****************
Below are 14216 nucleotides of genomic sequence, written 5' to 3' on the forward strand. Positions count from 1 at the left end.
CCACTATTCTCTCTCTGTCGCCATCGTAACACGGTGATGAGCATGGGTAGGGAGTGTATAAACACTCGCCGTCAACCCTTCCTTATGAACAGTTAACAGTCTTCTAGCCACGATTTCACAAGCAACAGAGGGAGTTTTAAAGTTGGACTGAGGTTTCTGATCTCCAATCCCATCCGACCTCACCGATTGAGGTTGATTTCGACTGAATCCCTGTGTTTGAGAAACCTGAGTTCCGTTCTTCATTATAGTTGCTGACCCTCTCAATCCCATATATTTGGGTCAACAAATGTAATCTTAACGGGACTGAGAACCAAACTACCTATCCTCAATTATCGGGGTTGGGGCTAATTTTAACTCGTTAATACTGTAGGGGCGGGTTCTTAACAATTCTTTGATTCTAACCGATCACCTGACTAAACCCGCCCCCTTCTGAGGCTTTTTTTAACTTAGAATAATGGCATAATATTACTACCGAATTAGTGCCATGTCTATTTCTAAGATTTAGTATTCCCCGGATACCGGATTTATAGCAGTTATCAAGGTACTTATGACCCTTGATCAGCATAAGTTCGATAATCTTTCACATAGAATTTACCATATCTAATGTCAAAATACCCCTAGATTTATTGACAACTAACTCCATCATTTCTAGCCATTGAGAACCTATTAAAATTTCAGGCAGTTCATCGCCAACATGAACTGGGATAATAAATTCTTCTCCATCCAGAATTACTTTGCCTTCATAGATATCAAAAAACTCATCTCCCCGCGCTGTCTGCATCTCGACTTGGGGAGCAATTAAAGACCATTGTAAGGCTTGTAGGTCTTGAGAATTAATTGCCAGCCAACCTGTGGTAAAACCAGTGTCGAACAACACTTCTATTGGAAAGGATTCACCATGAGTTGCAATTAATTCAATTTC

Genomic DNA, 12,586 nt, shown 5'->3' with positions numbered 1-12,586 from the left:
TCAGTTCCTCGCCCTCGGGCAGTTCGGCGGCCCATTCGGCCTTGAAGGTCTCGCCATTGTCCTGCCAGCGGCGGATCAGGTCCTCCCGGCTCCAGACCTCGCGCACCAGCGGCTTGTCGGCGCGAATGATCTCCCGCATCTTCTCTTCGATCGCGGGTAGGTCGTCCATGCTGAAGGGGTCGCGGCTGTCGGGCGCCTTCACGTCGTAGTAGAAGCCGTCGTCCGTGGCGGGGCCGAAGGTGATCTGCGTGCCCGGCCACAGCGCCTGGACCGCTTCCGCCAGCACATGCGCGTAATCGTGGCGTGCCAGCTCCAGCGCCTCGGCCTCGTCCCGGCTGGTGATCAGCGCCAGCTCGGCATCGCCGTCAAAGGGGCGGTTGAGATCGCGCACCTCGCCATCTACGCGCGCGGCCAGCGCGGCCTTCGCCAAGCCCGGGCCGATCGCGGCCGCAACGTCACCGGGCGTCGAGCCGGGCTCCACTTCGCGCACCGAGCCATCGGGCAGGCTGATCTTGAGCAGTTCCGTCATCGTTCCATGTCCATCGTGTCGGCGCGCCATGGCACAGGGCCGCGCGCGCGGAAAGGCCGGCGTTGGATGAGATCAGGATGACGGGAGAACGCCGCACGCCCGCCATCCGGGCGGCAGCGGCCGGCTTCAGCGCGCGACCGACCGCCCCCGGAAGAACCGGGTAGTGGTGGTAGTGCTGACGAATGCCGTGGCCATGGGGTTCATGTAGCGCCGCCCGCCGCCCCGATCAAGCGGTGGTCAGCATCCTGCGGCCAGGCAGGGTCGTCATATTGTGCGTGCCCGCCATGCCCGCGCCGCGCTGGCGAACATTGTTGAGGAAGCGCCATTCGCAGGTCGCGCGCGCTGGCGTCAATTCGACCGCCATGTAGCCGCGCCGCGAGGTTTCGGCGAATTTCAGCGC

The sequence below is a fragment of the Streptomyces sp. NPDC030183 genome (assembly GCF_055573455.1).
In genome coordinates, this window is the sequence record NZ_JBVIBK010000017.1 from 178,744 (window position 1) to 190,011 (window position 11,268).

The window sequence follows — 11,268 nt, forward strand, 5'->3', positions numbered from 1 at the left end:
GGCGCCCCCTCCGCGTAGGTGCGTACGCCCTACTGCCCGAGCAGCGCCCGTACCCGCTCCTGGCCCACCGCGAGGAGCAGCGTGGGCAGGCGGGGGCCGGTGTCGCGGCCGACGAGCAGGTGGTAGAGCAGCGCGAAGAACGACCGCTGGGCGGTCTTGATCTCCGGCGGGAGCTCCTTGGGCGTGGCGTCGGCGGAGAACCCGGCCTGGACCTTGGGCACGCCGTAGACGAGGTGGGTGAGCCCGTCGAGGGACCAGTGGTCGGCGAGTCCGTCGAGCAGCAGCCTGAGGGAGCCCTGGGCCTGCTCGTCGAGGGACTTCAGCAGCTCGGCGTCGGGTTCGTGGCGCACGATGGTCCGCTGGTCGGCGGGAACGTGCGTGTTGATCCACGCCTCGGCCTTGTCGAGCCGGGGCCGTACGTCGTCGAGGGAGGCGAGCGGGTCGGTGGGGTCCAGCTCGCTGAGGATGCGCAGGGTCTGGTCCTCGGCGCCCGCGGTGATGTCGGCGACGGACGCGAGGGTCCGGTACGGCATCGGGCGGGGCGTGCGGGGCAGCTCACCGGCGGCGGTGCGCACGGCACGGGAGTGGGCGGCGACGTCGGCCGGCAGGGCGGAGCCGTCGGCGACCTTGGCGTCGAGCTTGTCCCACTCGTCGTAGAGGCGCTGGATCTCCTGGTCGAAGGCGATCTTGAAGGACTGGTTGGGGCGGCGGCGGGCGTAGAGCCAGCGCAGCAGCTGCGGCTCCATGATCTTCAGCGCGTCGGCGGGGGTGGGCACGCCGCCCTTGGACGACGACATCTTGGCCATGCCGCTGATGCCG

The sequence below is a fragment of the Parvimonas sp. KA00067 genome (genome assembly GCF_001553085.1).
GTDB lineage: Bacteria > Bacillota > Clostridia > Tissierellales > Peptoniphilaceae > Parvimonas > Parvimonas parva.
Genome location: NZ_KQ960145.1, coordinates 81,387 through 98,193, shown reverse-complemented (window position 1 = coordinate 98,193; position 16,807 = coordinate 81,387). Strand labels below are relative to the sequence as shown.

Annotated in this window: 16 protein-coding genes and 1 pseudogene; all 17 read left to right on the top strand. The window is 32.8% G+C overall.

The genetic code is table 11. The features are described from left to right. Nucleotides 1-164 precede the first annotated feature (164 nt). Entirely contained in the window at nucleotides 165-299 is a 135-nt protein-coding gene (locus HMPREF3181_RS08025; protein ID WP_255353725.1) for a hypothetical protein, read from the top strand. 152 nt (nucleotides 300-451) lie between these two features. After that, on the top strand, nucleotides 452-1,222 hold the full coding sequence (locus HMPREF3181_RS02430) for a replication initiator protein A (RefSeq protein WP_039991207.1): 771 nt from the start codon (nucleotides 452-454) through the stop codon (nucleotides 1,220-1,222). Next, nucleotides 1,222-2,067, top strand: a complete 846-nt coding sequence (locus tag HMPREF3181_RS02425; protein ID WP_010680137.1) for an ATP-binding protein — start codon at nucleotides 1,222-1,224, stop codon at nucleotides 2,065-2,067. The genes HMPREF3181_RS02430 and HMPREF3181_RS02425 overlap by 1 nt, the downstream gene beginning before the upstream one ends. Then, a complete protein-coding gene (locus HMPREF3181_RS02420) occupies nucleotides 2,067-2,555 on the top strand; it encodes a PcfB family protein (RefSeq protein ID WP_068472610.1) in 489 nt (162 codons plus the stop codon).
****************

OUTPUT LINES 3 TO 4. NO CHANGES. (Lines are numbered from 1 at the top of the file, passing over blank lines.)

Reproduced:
Genomic DNA, 12,586 nt, shown 5'->3' with positions numbered 1-12,586 from the left:
TCAGTTCCTCGCCCTCGGGCAGTTCGGCGGCCCATTCGGCCTTGAAGGTCTCGCCATTGTCCTGCCAGCGGCGGATCAGGTCCTCCCGGCTCCAGACCTCGCGCACCAGCGGCTTGTCGGCGCGAATGATCTCCCGCATCTTCTCTTCGATCGCGGGTAGGTCGTCCATGCTGAAGGGGTCGCGGCTGTCGGGCGCCTTCACGTCGTAGTAGAAGCCGTCGTCCGTGGCGGGGCCGAAGGTGATCTGCGTGCCCGGCCACAGCGCCTGGACCGCTTCCGCCAGCACATGCGCGTAATCGTGGCGTGCCAGCTCCAGCGCCTCGGCCTCGTCCCGGCTGGTGATCAGCGCCAGCTCGGCATCGCCGTCAAAGGGGCGGTTGAGATCGCGCACCTCGCCATCTACGCGCGCGGCCAGCGCGGCCTTCGCCAAGCCCGGGCCGATCGCGGCCGCAACGTCACCGGGCGTCGAGCCGGGCTCCACTTCGCGCACCGAGCCATCGGGCAGGCTGATCTTGAGCAGTTCCGTCATCGTTCCATGTCCATCGTGTCGGCGCGCCATGGCACAGGGCCGCGCGCGCGGAAAGGCCGGCGTTGGATGAGATCAGGATGACGGGAGAACGCCGCACGCCCGCCATCCGGGCGGCAGCGGCCGGCTTCAGCGCGCGACCGACCGCCCCCGGAAGAACCGGGTAGTGGTGGTAGTGCTGACGAATGCCGTGGCCATGGGGTTCATGTAGCGCCGCCCGCCGCCCCGATCAAGCGGTGGTCAGCATCCTGCGGCCAGGCAGGGTCGTCATATTGTGCGTGCCCGCCATGCCCGCGCCGCGCTGGCGAACATTGTTGAGGAAGCGCCATTCGCAGGTCGCGCGCGCTGGCGTCAATTCGACCGCCATGTAGCCGCGCCGCGAGGTTTCGGCGAATTTCAGCGC